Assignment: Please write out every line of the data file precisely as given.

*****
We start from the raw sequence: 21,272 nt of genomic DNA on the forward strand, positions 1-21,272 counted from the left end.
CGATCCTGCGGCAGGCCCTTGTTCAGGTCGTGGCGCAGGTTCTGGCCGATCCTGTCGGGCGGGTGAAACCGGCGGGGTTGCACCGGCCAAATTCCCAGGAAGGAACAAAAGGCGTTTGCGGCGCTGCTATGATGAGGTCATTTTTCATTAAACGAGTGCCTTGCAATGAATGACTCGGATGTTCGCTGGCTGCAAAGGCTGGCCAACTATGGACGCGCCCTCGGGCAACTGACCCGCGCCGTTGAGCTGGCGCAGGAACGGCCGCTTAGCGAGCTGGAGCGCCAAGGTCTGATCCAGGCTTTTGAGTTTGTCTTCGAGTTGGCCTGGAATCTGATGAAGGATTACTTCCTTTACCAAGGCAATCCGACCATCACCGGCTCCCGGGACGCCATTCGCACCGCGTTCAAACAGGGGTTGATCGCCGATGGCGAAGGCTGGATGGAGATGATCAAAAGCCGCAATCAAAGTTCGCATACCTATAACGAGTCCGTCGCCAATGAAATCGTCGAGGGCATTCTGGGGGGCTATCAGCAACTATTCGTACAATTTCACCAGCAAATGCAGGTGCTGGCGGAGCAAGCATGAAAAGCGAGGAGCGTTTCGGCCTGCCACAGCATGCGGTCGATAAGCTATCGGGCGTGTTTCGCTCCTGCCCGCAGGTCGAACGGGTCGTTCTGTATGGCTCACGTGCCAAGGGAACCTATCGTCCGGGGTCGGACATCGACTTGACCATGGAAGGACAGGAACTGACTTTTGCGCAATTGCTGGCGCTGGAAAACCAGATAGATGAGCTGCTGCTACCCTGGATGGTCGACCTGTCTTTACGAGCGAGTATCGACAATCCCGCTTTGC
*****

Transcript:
We start from the raw sequence: 21,272 nt of genomic DNA on the forward strand, positions 1-21,272 counted from the left end.
CGATCCTGCGGCAGGCCCTTGTTCAGGTCGTGGCGCAGGTTCTGGCCGATCCTGTCGGGCGGGTGAAACCGGCGGGGTTGCACCGGCCAAATTCCCAGGAAGGAACAAAAGGCGTTTGCGGCGCTGCTATGATGAGGTCATTTTTCATTAAACGAGTGCCTTGCAATGAATGACTCGGATGTTCGCTGGCTGCAAAGGCTGGCCAACTATGGACGCGCCCTCGGGCAACTGACCCGCGCCGTTGAGCTGGCGCAGGAACGGCCGCTTAGCGAGCTGGAGCGCCAAGGTCTGATCCAGGCTTTTGAGTTTGTCTTCGAGTTGGCCTGGAATCTGATGAAGGATTACTTCCTTTACCAAGGCAATCCGACCATCACCGGCTCCCGGGACGCCATTCGCACCGCGTTCAAACAGGGGTTGATCGCCGATGGCGAAGGCTGGATGGAGATGATCAAAAGCCGCAATCAAAGTTCGCATACCTATAACGAGTCCGTCGCCAATGAAATCGTCGAGGGCATTCTGGGGGGCTATCAGCAACTATTCGTACAATTTCACCAGCAAATGCAGGTGCTGGCGGAGCAAGCATGAAAAGCGAGGAGCGTTTCGGCCTGCCACAGCATGCGGTCGATAAGCTATCGGGCGTGTTTCGCTCCTGCCCGCAGGTCGAACGGGTCGTTCTGTATGGCTCACGTGCCAAGGGAACCTATCGTCCGGGGTCGGACATCGACTTGACCATGGAAGGACAGGAACTGACTTTTGCGCAATTGCTGGCGCTGGAAAACCAGATAGATGAGCTGCTGCTACCCTGGATGGTCGACCTGTCTTTACGAGCGAGTATCGACAATCCCGCTTTGC